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Folklore of the Santal Parganas by Cecil Henry Bompas.
Age Rating 8 to 10.

Start of Story

Once upon a time there was a Raja who had two sons and after their father's death they divided the kingdom between them. The two brothers were inveterate gamblers and spent their time playing cards with each other; for a long time fortune was equal, but one day it turned against the elder brother and he lost and lost until his money and his jewellery, his horses and his elephants and every thing that he had, had been won by his younger brother. Then in desperation he staked his share in the kingdom and that too he lost. Then the younger brother sent drummers through the city to proclaim that the whole kingdom was his; the shame of this was more than the elder prince could bear, so he resolved to quit the country and he told his wife of his intention and bade her stay behind. But his faithful wife refused to be parted from him; she vowed that he had married her not for one day nor for two but for good and all, and that where he went, there she would go, and whatever troubles he met, she would share. So he allowed her to come with him and the two set off to foreign parts. After sometime their path led them through an extensive jungle and after travelling through it for two days they at last lost their way completely; their food gave out, they were faint with starvation and torn with briars.



The prince urged his wife to return but she would not hear of it, so they pushed on, supporting life on jungle fruits; sometimes the prince would go far ahead, for his faithful wife could only travel slowly, and then he would return and wait for her; at last he got tired of leading her on and made up his mind to abandon her. At night they lay down at the foot of a tree and the prince thought "If wild animals would come and eat us it would be the best that could happen. I cannot bear to see my wife suffer any more; although her flesh is torn with thorns, she will not leave me. I will leave her here; may wild beasts kill both her and me, but I cannot see her die before my eyes." So thinking he got up quietly and went off as quickly as he could. When the princess woke and found that she had been abandoned, she began to weep and wept from dawn to noon without ceasing; at noon a being, in the guise of an old woman appeared and asked her why she wept, and comforted her and promised to lead her out of the wood and told her that Chando had had compassion on her and would allow her to find her husband again if they both lived. So saying the old woman led the princess from the forest and showed her the way to a great city where a Raja lived. The princess went begging her way through the city to the Raja's palace and there they engaged her as a servant.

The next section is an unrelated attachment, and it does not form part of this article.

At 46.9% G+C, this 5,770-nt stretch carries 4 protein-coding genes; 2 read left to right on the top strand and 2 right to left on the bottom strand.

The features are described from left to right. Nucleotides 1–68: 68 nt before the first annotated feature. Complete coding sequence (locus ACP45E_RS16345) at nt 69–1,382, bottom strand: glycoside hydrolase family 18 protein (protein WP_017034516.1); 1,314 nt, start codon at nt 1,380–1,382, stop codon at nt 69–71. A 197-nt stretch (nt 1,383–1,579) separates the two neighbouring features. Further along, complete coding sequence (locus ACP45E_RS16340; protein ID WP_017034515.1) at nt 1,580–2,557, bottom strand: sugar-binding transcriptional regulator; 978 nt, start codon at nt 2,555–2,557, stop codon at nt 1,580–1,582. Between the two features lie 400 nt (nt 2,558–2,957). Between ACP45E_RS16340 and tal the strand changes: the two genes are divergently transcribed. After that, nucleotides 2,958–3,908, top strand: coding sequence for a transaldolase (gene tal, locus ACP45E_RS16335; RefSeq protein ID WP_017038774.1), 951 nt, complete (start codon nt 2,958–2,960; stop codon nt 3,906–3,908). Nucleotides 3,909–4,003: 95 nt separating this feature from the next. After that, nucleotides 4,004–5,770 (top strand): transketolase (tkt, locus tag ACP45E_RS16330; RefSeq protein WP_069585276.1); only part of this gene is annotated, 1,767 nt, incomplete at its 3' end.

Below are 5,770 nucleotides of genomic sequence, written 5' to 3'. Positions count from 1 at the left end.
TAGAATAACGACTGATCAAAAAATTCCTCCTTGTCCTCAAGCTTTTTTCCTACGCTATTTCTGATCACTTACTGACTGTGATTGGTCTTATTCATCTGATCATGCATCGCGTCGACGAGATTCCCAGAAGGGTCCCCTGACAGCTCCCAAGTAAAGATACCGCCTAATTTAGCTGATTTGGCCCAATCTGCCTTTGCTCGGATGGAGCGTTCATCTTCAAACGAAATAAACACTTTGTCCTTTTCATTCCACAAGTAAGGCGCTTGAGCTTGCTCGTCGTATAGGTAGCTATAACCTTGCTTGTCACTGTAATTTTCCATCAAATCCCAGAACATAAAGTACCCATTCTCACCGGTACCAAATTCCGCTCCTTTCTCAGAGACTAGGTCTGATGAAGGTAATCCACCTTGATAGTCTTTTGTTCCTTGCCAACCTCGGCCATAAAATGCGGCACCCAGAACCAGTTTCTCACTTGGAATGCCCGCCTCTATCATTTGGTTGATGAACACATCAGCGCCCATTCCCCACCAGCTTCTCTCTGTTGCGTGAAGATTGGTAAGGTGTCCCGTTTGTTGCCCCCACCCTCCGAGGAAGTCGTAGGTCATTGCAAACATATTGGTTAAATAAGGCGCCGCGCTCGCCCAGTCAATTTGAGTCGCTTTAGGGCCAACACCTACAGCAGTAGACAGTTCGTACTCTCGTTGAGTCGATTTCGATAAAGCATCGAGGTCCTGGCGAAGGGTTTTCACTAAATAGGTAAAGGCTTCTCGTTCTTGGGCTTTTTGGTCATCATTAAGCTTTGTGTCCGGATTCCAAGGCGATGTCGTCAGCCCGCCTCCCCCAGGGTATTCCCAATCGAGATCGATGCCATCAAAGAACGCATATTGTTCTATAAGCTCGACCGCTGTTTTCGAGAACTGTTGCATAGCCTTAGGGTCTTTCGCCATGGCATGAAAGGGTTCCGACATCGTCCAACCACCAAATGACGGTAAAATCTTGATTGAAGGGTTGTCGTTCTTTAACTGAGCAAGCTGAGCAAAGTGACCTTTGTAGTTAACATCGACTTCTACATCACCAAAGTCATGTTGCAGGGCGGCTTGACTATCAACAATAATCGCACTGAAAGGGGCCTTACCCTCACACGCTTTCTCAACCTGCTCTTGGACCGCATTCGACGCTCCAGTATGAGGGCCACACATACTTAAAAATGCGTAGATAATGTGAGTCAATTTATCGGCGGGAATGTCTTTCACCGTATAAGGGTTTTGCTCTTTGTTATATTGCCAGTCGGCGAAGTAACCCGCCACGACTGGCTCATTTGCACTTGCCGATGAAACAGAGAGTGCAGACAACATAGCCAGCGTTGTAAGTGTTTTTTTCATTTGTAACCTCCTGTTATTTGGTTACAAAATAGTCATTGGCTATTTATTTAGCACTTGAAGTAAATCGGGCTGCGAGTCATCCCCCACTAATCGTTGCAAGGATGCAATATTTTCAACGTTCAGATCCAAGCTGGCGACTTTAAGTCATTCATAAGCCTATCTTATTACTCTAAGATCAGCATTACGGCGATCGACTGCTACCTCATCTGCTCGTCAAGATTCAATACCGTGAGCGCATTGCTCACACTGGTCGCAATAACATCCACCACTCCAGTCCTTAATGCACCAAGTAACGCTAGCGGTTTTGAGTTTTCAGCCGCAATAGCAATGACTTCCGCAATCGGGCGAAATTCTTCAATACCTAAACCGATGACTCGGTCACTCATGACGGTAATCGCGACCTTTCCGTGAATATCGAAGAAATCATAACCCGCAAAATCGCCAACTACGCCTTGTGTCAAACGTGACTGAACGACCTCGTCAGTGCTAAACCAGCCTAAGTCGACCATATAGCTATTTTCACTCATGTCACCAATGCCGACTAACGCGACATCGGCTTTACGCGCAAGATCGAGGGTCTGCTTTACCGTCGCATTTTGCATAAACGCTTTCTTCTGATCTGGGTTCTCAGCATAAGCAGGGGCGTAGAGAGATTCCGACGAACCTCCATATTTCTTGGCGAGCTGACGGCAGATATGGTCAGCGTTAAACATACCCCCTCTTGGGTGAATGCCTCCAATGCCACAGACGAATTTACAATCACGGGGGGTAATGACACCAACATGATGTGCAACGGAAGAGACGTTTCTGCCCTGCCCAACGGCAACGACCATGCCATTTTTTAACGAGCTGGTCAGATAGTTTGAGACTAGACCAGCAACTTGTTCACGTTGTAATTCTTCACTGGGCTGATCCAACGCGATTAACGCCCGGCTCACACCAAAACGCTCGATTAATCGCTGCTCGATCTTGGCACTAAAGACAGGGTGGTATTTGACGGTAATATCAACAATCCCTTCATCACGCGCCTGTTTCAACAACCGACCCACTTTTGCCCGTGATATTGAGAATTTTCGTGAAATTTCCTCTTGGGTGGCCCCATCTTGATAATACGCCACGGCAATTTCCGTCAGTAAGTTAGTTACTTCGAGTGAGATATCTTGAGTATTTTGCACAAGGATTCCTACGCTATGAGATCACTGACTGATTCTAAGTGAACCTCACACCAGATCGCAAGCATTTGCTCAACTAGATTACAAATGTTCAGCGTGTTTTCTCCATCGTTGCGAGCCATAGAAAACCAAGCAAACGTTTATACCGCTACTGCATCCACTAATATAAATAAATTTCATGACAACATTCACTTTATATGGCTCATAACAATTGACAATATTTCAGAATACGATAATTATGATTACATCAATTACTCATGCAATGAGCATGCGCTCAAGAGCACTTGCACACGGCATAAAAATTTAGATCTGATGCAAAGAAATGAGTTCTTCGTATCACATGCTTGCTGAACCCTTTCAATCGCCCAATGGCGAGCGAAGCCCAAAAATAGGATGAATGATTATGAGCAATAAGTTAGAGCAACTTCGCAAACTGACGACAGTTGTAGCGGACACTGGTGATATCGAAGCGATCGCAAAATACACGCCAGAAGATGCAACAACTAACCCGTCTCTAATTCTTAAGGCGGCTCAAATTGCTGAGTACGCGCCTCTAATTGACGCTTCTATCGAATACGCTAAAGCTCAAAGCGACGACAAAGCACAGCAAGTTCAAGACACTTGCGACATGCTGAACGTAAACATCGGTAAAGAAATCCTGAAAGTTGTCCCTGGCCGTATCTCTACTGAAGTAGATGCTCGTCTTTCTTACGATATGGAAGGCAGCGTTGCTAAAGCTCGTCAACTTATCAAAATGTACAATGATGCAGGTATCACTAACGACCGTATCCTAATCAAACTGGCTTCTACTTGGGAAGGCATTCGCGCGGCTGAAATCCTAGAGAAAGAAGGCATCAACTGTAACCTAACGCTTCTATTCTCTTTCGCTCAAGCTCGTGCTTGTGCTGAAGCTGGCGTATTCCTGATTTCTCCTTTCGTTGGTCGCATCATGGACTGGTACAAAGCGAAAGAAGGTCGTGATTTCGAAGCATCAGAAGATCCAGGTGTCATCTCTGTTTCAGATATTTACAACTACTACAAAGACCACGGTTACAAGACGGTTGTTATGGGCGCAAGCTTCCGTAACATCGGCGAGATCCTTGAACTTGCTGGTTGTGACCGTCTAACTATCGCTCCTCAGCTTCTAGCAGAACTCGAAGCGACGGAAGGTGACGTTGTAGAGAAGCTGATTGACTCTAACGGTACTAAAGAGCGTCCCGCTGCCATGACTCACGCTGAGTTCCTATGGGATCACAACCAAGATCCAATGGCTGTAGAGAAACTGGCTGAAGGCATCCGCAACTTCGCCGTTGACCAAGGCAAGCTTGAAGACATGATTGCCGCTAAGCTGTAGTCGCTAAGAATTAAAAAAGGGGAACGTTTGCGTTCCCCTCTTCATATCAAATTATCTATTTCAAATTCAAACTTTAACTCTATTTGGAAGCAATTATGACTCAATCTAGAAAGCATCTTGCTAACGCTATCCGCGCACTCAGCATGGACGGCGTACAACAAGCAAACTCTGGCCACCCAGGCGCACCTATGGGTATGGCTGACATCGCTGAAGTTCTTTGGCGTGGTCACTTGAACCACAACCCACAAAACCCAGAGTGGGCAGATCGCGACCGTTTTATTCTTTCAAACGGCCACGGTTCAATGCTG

Now her husband had also escaped from the jungle and sought employment as a labourer but no one would give him work for more than a day or two, and at last his search for work brought him to the city in which the princess was; and there he was engaged as a groom in the palace stables. The prince had changed his name and he had no chance of knowing that his wife was in the palace, because she was confined to the women's apartments; so some years passed without their having news of each other. At last one day the princess happened to go on to the roof and looking down at the stables saw and thought she recognised her husband; then she leaned over and listened till she heard his voice and at that she was sure that it was he, so she hastened to the Raja and begged to be allowed to meet her husband, and the Raja sent to call the syce with the name which the princess had given but no one came, for the prince would not reveal himself. Then the princess told their story and how her husband had gambled away his half of the kingdom. The Raja ordered any one with such a history to come forward, as his wife was in the palace; but the prince did not reveal himself.



Then the princess said "Let all the syces cook rice and bring me a bit of each man's cooking to taste." They did so, and when she tasted the rice cooked by her husband, she at once said that it was his; her husband was unable to deny it and admitted everything. Then they took him away from his work in the stables and let him live with his wife. After a time the Raja wrote to the younger brother asking whether he would restore the half of the kingdom which he had won; and the younger brother answered that he would gladly do so, if his brother would sign an agreement never to gamble any more; it was with this object in view and to teach him the folly of his ways that he had dispossessed him. The elder brother gladly gave the required promise and returned to his kingdom with his faithful wife and lived happily ever afterwards.





the end.

       



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